Government Gets C-, Defense Department Fails Security Report Card

Government Gets C-, Defense Department Fails Security Report Card
Government Gets C-, Defense Department Fails Security Report Card 

By Sharon Gaudin
April 12, 2007

Eight government agencies, including the Department of Defense, the 
Treasury, and the Nuclear Regulatory Agency, got failing grades Thursday 
on their annual computer security report card.

Overall, for 2006 the government got a C- grade [1], which actually is 
up slightly from the last three years when it received a grade of D+, 
D+, and D. A third of the agencies received an F, while the same number 
received between an A- and an A+.

Rep. Tom Davis, R-Va., ranking member of the House Government Oversight 
and Reform Committee, presented the report card for the performance of 
the 24 agencies covered by the Federal Information Security Management 

"This grade indicates slow but steady improvement from past years," 
Davis said in a written statement. "Obviously, challenges remain. But 
there are some excellent signs of progress in this year's report, and 
that's encouraging."

The grades are derived from annual reports the agencies produce to 
comply with the management act, which was passed in 2002. Agencies are 
rated on annual tests of information security, whether they certify and 
accredit their systems as secure, how well they manage the configuration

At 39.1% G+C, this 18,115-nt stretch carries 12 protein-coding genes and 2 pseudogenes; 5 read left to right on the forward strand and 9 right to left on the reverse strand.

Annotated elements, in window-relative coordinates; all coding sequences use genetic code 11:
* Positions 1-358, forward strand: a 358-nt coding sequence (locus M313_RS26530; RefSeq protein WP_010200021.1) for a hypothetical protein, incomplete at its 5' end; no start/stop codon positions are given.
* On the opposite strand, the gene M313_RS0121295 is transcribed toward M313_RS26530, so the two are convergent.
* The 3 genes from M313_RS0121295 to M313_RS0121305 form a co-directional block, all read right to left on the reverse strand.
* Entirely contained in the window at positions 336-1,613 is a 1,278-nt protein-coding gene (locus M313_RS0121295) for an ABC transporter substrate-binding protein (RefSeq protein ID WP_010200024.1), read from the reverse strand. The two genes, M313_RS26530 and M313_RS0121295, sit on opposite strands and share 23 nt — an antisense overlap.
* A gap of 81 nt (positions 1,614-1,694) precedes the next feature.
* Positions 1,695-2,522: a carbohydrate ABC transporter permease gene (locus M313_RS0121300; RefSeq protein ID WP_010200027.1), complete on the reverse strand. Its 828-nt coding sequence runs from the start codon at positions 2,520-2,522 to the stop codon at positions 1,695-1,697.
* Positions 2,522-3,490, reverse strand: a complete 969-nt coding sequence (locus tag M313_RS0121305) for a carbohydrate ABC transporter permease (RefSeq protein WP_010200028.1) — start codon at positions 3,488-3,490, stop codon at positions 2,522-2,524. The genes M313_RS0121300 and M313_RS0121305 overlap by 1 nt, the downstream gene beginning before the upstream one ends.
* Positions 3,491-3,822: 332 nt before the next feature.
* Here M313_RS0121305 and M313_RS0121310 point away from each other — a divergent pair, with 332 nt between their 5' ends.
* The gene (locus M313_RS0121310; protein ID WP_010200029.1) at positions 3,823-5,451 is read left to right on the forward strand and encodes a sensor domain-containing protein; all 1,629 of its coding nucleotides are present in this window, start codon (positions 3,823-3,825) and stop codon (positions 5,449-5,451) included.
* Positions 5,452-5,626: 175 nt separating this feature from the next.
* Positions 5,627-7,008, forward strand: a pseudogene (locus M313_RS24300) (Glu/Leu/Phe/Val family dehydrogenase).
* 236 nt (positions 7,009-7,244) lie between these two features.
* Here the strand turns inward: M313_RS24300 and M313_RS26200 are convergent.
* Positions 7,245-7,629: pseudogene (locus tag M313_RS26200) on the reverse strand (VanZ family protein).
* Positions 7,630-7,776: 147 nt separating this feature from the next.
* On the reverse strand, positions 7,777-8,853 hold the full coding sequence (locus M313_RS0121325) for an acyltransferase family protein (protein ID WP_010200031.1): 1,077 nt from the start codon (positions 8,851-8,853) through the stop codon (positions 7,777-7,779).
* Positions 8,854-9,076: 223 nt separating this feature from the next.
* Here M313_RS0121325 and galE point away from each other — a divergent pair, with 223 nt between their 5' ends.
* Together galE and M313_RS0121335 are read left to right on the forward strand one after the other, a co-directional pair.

of their computers, how they detect and react to security breaches, 
their training programs, and the accuracy of their inventories.

The departments of Justice and Housing and Urban Development showed the 
most improvement. Justice went from a D in 2005 to an A- for 2006, while 
HUD went from a D+ to an A+. The Department of Health and Human Services 
also made great gains, going from an F to a B last year.

On the other side of the balance sheet, though, NASA dropped from a B- 
in 2005 to a D- in 2006. The Department of Education also slipped from a 
C- to an F.

The Department of Homeland Security, which is tasked with protecting the 
United States from terrorist attacks, got a D for its computer security 
efforts. That's up from 2005, though, when the department got a failing 
grade. The State Department, along with the departments of Defense, 
Education, and Treasury, also failed.

The Department of Veterans Affairs, which has been plagued with computer 
and data losses, didn't make its report available.

"It's disturbing that some of the agencies with the most sensitive 
information continue to score poorly on this," said Rep. Mike Turner, 
R-Ohio, in a written statement. "The Department of Defense, the 
Department of State and the Nuclear Regulatory Commission need to 

Alan Paller, director of research for the SANS Institute, said in a 
statement that this scorecard process is a positive effort that could 
lead to meaningful change.

"By using the congressional grading process and thoughtful leadership to 
place high priority on the most critical security initiatives, Rep. 
Davis is helping agencies focus on stopping the increasingly 
sophisticated attackers," he said. "It could have a profound effect if 
changes in congressional focus and grading provide the necessary 
incentive to persuade agencies to implement new secure configurations 
faster and more broadly." 


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